Going to a Nats game? You may want to have alternative transportation plans if it runs late

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I lived in the D.C. area for three years and one of the things I loved the most about it was Metro. As far as subway systems go it’s clean, easy-to-navigate and altogether swell.  The only problem — which was way bigger for me when I was 23 than it would be now — is that it closes at around midnight, so if you’re going to a late show or event, you’re on your own for the ride home.

Most Washington Nationals games end well before midnight, but some don’t. Rain delays. Extended extra-inning affairs.  For those sorts of contingencies, the city of Washington pays Metro overtime to run late to accommodate the baseball crowd. But that may not last:

During past seasons, the city covered the costs of bringing in extra trains if there was a long rain delay or an epic 18-inning contest that caused a game to end past Metro’s normal operating hours. But that agreement is unique. All of the other sports teams and concert venues in our area pay Metro for any late-night service. Council Member Tommy Wells says he would like to see the Nationals pick up the tab, which Metro says costs $90,000 per hour.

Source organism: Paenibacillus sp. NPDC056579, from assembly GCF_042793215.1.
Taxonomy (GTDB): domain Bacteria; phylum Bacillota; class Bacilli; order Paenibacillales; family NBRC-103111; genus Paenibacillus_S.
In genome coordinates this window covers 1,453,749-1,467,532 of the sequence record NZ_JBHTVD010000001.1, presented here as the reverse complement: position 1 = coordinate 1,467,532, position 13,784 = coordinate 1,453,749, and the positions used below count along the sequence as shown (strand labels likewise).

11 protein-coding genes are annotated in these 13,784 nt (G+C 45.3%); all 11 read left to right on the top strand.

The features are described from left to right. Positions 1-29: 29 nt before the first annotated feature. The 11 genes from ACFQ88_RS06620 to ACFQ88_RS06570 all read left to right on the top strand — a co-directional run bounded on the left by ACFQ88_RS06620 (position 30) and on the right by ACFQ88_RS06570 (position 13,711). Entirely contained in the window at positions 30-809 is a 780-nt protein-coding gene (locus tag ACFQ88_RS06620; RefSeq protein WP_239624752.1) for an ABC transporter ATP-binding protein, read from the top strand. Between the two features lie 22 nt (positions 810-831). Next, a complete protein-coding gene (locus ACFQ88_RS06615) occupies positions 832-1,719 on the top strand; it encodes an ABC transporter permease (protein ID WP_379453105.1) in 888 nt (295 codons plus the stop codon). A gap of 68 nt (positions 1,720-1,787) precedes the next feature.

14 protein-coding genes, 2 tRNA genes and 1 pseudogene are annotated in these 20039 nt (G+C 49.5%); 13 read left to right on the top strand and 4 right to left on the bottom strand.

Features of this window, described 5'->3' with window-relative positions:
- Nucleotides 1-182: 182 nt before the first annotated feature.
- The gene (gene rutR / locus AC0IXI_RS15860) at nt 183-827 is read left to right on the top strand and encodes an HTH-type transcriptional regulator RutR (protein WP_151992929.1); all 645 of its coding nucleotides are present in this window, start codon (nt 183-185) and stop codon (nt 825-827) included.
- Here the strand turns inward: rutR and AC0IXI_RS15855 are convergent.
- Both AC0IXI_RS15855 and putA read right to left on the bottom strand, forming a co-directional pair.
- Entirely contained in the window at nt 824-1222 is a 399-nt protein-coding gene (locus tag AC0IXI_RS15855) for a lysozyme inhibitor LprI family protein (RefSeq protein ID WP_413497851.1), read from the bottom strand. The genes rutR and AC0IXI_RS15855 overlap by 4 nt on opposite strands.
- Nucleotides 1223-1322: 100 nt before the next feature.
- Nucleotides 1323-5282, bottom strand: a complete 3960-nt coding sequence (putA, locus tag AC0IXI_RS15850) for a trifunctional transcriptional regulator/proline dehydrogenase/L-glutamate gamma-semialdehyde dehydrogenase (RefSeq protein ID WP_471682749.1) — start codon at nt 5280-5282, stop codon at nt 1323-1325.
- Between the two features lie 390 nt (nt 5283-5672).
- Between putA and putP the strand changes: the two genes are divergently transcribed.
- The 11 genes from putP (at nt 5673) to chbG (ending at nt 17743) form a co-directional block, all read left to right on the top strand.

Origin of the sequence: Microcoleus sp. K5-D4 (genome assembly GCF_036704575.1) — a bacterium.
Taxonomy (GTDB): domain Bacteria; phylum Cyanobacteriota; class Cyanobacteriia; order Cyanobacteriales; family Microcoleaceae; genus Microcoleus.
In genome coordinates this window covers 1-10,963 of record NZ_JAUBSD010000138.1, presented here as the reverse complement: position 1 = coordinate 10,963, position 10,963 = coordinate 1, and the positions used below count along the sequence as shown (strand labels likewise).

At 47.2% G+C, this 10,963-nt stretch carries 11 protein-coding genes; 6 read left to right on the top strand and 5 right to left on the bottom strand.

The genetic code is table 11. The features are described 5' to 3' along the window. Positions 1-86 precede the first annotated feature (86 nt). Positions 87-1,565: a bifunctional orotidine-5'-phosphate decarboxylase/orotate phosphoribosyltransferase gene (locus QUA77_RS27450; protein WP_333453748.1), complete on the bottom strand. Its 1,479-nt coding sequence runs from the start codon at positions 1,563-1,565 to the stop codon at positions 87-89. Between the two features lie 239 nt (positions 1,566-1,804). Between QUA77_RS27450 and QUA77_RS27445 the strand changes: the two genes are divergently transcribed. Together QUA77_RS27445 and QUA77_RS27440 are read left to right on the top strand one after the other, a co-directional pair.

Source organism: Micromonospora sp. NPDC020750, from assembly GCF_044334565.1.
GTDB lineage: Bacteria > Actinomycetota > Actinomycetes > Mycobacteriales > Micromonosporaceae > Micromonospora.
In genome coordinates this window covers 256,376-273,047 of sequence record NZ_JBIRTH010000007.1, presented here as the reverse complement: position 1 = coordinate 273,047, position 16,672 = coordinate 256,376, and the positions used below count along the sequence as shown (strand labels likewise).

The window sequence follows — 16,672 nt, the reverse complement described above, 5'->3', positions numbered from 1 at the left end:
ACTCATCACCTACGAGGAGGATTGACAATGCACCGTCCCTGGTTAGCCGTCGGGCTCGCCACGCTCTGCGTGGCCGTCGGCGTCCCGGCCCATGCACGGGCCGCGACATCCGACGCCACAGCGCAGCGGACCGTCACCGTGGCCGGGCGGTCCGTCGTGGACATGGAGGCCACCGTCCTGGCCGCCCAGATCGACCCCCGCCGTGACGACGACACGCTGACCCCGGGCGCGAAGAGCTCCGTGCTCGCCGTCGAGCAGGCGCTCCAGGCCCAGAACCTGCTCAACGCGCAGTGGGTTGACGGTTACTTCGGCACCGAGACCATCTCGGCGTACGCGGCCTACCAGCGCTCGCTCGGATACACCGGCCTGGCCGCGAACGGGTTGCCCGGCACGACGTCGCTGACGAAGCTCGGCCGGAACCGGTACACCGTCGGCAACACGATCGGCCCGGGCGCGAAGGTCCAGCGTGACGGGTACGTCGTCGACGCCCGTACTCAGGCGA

This service benefits the Nationals first and foremost. Having it there encourages and allows their fans to come to the ballpark in comfort, allows them so buy hot dogs and beer and big foam fingers, knowing that they have a ride home.  I can’t see why the Nationals shouldn’t pay for late service like everyone else does.

Mets sign Matt Kemp to minor league deal

Matt Kemp
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The Mets have had a lot of injuries in their outfield. How many? So many that they’re bringing in Matt Kemp, who they just signed on a minor league deal. Hey, why not? He’s functionally free.

Kemp was released by the Reds earlier this month after batting just .200/.210/.283 over 62 plate appearances. While he was a pretty useful player for the first half of the 2018 season for the Dodgers, the odds of him making major contributions to the Mets this year are probably about the same odds there were on Adrián González making an impact when the Mets signed him last year. But again: what’s the harm?